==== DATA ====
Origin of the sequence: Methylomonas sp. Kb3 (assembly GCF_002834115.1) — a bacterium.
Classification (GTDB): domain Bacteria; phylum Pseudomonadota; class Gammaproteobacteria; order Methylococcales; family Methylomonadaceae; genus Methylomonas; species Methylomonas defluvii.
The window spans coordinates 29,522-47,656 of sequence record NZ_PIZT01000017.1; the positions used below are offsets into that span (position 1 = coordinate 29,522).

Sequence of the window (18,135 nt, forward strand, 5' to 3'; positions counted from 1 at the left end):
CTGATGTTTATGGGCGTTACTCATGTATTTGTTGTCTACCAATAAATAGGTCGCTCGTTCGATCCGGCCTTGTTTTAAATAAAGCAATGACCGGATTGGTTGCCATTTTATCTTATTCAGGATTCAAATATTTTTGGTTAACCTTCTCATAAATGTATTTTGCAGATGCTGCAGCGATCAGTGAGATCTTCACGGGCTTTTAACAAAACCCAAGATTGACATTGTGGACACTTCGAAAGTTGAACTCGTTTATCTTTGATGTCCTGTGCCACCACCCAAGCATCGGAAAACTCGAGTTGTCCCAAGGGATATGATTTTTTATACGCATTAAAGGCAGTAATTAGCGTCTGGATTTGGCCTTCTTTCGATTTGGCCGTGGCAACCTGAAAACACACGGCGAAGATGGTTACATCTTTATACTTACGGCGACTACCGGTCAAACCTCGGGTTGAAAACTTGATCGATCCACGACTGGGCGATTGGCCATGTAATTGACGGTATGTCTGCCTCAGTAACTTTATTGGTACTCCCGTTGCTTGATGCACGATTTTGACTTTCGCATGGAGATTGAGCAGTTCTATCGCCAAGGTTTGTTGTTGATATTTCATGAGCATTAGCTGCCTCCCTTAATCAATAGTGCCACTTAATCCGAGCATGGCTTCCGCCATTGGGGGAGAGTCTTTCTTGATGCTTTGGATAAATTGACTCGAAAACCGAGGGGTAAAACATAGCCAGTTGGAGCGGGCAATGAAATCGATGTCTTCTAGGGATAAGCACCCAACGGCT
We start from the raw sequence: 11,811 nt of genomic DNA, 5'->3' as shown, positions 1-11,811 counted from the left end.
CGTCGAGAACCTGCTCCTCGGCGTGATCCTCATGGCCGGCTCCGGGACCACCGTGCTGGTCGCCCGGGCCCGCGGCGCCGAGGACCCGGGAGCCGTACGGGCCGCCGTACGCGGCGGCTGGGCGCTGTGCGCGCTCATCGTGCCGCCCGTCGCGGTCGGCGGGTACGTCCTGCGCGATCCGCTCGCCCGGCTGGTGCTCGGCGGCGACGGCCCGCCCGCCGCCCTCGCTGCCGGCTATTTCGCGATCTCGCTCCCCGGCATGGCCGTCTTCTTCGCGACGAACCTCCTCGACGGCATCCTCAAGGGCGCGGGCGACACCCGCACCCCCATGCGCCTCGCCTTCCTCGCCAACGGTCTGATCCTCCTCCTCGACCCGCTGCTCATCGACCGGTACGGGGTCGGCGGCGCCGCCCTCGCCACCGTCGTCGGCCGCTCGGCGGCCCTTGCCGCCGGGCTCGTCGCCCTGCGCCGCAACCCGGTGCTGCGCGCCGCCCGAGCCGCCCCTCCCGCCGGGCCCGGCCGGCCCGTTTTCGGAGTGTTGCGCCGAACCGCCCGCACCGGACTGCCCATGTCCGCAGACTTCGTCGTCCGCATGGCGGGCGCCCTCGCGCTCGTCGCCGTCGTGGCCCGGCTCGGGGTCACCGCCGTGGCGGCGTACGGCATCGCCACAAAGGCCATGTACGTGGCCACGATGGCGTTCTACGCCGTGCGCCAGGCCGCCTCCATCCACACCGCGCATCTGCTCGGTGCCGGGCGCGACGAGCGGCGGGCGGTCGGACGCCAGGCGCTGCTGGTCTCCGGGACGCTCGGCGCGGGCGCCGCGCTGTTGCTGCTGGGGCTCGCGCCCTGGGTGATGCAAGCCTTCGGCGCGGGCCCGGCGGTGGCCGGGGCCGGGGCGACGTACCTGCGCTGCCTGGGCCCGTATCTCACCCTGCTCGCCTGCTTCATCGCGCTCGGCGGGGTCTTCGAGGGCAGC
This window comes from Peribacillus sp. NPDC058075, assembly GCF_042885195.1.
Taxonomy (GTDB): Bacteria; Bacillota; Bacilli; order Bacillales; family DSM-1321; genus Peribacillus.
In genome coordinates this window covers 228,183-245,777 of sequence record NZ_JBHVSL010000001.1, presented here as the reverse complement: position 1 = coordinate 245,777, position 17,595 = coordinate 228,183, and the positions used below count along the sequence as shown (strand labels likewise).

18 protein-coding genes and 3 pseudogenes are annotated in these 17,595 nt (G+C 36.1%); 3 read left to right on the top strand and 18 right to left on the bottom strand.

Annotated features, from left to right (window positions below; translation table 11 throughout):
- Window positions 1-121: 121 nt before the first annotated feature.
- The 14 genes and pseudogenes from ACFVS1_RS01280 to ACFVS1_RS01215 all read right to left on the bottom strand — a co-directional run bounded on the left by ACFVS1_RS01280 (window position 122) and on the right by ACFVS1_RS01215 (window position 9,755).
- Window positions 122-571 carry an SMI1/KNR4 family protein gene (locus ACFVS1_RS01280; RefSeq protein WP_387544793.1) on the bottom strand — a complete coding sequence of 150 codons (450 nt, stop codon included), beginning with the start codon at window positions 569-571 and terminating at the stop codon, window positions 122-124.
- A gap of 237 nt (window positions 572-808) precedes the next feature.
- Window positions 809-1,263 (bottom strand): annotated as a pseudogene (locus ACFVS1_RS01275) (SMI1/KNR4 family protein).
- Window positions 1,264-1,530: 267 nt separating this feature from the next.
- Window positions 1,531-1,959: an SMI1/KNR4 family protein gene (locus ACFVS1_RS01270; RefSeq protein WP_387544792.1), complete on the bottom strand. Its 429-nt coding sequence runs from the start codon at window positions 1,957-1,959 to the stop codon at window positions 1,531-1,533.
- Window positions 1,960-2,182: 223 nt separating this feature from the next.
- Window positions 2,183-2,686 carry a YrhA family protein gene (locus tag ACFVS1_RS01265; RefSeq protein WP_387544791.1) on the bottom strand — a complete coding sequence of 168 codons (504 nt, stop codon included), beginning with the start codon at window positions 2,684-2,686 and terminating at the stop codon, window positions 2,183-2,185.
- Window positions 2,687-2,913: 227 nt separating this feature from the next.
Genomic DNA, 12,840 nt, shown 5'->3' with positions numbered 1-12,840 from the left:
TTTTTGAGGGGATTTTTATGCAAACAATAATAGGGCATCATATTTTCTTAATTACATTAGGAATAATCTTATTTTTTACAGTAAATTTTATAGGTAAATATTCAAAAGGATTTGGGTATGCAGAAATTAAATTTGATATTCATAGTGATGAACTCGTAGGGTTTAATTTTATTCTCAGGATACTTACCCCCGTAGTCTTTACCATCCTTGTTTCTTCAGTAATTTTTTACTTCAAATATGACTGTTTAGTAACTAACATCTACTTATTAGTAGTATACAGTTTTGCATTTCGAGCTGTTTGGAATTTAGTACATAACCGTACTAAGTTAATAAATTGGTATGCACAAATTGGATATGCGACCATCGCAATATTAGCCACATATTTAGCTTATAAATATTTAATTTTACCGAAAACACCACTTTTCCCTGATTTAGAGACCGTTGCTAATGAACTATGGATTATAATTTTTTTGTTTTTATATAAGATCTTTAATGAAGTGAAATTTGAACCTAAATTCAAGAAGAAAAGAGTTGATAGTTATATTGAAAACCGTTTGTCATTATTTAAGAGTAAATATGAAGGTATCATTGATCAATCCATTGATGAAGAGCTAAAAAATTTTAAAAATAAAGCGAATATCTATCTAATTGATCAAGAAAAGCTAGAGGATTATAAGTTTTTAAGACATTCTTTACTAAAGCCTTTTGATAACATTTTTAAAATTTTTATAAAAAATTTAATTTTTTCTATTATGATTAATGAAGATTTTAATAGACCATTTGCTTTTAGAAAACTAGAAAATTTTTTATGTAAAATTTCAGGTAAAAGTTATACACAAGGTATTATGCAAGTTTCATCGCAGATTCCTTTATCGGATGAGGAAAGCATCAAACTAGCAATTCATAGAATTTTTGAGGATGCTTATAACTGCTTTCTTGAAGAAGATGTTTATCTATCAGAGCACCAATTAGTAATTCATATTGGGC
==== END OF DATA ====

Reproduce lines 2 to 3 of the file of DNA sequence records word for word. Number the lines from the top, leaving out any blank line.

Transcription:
Classification (GTDB): domain Bacteria; phylum Pseudomonadota; class Gammaproteobacteria; order Methylococcales; family Methylomonadaceae; genus Methylomonas; species Methylomonas defluvii.
The window spans coordinates 29,522-47,656 of sequence record NZ_PIZT01000017.1; the positions used below are offsets into that span (position 1 = coordinate 29,522).